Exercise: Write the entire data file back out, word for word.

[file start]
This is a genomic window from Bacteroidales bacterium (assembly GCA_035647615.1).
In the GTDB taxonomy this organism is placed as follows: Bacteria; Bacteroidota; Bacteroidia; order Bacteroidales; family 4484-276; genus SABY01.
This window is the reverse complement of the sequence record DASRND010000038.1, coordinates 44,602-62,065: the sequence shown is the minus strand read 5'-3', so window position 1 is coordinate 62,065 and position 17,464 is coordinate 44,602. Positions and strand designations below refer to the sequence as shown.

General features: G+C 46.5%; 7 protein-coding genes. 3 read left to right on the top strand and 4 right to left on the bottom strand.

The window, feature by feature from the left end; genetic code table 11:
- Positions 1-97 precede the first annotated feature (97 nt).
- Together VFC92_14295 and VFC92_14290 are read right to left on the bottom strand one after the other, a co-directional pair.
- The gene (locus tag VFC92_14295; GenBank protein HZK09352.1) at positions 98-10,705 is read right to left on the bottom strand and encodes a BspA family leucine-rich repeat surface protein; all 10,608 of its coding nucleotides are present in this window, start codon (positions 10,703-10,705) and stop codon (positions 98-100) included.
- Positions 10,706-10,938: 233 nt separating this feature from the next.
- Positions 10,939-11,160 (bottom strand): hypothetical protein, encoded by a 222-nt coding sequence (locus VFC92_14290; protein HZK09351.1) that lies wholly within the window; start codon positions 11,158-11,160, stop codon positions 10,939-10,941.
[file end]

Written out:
This is a genomic window from Bacteroidales bacterium (assembly GCA_035647615.1).
In the GTDB taxonomy this organism is placed as follows: Bacteria; Bacteroidota; Bacteroidia; order Bacteroidales; family 4484-276; genus SABY01.
This window is the reverse complement of the sequence record DASRND010000038.1, coordinates 44,602-62,065: the sequence shown is the minus strand read 5'-3', so window position 1 is coordinate 62,065 and position 17,464 is coordinate 44,602. Positions and strand designations below refer to the sequence as shown.

General features: G+C 46.5%; 7 protein-coding genes. 3 read left to right on the top strand and 4 right to left on the bottom strand.

The window, feature by feature from the left end; genetic code table 11:
- Positions 1-97 precede the first annotated feature (97 nt).
- Together VFC92_14295 and VFC92_14290 are read right to left on the bottom strand one after the other, a co-directional pair.
- The gene (locus tag VFC92_14295; GenBank protein HZK09352.1) at positions 98-10,705 is read right to left on the bottom strand and encodes a BspA family leucine-rich repeat surface protein; all 10,608 of its coding nucleotides are present in this window, start codon (positions 10,703-10,705) and stop codon (positions 98-100) included.
- Positions 10,706-10,938: 233 nt separating this feature from the next.
- Positions 10,939-11,160 (bottom strand): hypothetical protein, encoded by a 222-nt coding sequence (locus VFC92_14290; protein HZK09351.1) that lies wholly within the window; start codon positions 11,158-11,160, stop codon positions 10,939-10,941.